The Difference Between Jukeboxes and CD/DVD Servers
Archive Data or Read Data? That's the question.
by Dennis

ďOK whatís the difference between a jukebox and a CD/DVD Server?Ē  Thatís one of the most frequently asked questions we get. The answer is that the jukebox is best for archiving (or writing) data, while the CD/DVD Server is best for reading data. This sounds simple enough, but it may get more complicated when you try to decide what is right for your specific application. This article attempts to make things clearer, and provide some suggestions to help you select the right product for your application.

Jukeboxes for Archiving:
A jukebox is excellent for archiving data to CD or DVD discs because it contains multiple drives that allow you to write data to discs. Jukeboxes hold from 100 to over 600 discs. DVD disc technology can be confusing because there are a number of different DVD disc specifications. For example there are DVD-R, DVD+R, DVD-RW, DVD-RAM and more types of discs. Weíre not going to cover the differences between all these technologies in this article, but it turns out you donít have to decide what type of disc technology you will use because the latest jukebox will handle all of them. For example, the JVC Jukeboxes come with multi-function drives that allow you to write all the different types of discs.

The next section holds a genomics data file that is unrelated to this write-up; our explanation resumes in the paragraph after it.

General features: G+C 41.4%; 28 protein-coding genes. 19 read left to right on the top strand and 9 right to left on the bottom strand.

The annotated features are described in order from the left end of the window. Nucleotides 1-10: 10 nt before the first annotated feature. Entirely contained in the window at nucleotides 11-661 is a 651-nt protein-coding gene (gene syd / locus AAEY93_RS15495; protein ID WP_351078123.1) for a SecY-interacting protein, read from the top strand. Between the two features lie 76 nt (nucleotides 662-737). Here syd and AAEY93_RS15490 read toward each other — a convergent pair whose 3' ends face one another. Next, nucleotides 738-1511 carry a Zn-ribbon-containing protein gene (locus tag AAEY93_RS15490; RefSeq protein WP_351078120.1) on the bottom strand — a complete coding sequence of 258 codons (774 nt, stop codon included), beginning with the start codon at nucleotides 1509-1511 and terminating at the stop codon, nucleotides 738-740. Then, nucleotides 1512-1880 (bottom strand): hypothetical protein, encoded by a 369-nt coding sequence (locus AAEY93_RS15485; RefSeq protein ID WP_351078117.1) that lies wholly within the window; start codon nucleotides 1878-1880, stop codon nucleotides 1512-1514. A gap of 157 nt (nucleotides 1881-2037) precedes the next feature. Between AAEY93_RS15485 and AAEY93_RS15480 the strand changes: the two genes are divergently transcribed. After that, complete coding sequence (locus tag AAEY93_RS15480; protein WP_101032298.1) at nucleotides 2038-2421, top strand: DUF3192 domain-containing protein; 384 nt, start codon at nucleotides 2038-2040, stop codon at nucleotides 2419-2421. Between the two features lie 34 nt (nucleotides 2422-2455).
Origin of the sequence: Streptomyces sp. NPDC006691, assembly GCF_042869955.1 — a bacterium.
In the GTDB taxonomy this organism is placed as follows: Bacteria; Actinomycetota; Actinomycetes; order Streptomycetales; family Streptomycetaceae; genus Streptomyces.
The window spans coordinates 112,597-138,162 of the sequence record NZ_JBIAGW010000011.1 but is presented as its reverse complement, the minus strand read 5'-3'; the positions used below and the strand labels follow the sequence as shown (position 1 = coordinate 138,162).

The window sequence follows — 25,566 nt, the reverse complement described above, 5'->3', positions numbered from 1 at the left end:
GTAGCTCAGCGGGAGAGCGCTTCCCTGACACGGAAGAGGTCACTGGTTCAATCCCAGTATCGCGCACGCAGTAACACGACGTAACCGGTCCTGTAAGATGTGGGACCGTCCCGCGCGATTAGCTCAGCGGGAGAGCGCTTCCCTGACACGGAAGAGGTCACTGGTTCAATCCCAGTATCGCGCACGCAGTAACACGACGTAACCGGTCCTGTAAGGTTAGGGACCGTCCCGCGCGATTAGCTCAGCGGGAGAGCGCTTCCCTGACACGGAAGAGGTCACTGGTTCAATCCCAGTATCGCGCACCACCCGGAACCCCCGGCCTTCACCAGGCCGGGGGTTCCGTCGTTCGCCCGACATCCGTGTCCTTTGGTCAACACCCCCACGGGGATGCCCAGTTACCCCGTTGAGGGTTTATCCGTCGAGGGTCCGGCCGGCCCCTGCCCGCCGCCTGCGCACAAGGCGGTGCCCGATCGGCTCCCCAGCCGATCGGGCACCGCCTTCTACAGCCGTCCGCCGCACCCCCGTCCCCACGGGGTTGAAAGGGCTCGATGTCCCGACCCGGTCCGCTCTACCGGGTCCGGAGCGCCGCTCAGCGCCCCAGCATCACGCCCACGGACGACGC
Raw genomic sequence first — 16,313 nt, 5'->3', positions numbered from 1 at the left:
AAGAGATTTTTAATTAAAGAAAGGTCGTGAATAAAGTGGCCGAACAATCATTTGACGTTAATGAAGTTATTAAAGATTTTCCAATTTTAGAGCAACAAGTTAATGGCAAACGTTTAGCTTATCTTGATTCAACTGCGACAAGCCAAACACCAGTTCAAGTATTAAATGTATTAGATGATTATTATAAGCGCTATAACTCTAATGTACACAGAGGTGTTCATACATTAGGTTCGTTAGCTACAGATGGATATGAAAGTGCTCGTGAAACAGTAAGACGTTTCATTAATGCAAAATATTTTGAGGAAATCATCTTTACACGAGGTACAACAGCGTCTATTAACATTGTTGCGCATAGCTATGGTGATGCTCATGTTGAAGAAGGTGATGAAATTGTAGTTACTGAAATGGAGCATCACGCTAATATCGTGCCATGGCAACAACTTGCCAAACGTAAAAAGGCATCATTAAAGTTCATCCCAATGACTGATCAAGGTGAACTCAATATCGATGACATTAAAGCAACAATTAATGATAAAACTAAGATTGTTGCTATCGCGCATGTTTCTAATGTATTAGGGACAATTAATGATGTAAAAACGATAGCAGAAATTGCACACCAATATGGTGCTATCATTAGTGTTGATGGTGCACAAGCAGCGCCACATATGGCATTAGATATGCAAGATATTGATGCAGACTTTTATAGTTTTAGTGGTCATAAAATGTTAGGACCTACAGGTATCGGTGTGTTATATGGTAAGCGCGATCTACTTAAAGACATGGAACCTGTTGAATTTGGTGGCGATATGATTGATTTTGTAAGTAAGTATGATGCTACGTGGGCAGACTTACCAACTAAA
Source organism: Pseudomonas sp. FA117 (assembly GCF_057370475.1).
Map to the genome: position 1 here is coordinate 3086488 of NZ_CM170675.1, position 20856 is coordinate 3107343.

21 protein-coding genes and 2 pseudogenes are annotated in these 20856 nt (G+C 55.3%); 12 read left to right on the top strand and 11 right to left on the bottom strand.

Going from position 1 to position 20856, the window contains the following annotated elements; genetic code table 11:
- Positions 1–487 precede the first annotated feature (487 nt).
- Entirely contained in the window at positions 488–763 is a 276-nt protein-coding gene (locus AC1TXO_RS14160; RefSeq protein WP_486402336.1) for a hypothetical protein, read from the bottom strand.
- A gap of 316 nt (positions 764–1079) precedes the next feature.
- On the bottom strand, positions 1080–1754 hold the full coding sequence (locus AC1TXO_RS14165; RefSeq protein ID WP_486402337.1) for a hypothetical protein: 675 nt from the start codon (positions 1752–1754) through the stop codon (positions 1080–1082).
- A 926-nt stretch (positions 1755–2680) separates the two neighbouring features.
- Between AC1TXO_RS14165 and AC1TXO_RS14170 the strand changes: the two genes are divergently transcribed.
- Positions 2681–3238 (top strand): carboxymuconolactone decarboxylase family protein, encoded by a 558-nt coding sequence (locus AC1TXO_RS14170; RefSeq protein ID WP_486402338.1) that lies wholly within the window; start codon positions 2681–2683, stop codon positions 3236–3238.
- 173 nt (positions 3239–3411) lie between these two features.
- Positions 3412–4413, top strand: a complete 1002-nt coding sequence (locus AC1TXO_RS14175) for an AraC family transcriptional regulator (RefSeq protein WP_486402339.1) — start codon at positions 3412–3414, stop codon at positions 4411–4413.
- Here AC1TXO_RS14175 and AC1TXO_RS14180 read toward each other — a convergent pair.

Jukeboxes connect to a Windows 200X or UNIX server using special software.  Users on the network can copy or drag and drop data to the server which automatically transfers the data to a CD or DVD disc in the jukebox. Once data is written to the discs, it can be accessed by users on the network. The software also provides many other functions that make it easy to archive data.  For example, PoINT Jukebox Manager offers an effective way to combine several media into one logical volume. These groups of media, Volume Sets, appear as a single shared file folder to the file system. Files and directories can be spread over these media using File Spanning. Additionally, to fulfill safety requirements for the physical separation of disks, an automatic copy of Volume Set media can be created.

All the jukeboxes work best when only a few users need to access the discs at the same time. Small jukeboxes have only one or two multi-function drives, so only one or two users can share the jukebox at the same time. If additional users want to use a new disc, they have to wait for the disc to be swapped by the robotics in the jukebox. This takes from 4 to 9 seconds. Larger jukeboxes have six or more drives, so more users can simultaneously access the different discs.  

New jukeboxes are being released with the latest high capacity optical drives with optical discs that hold over 25GB of data.  There are a number of competing technologies coming to market such as Blu-ray Discs (Sony), HD-DVD (Toshiba), and UDO (Plasmon). It is still too early to tell which technology will become the most popular.

CD/DVD Servers for reading discs: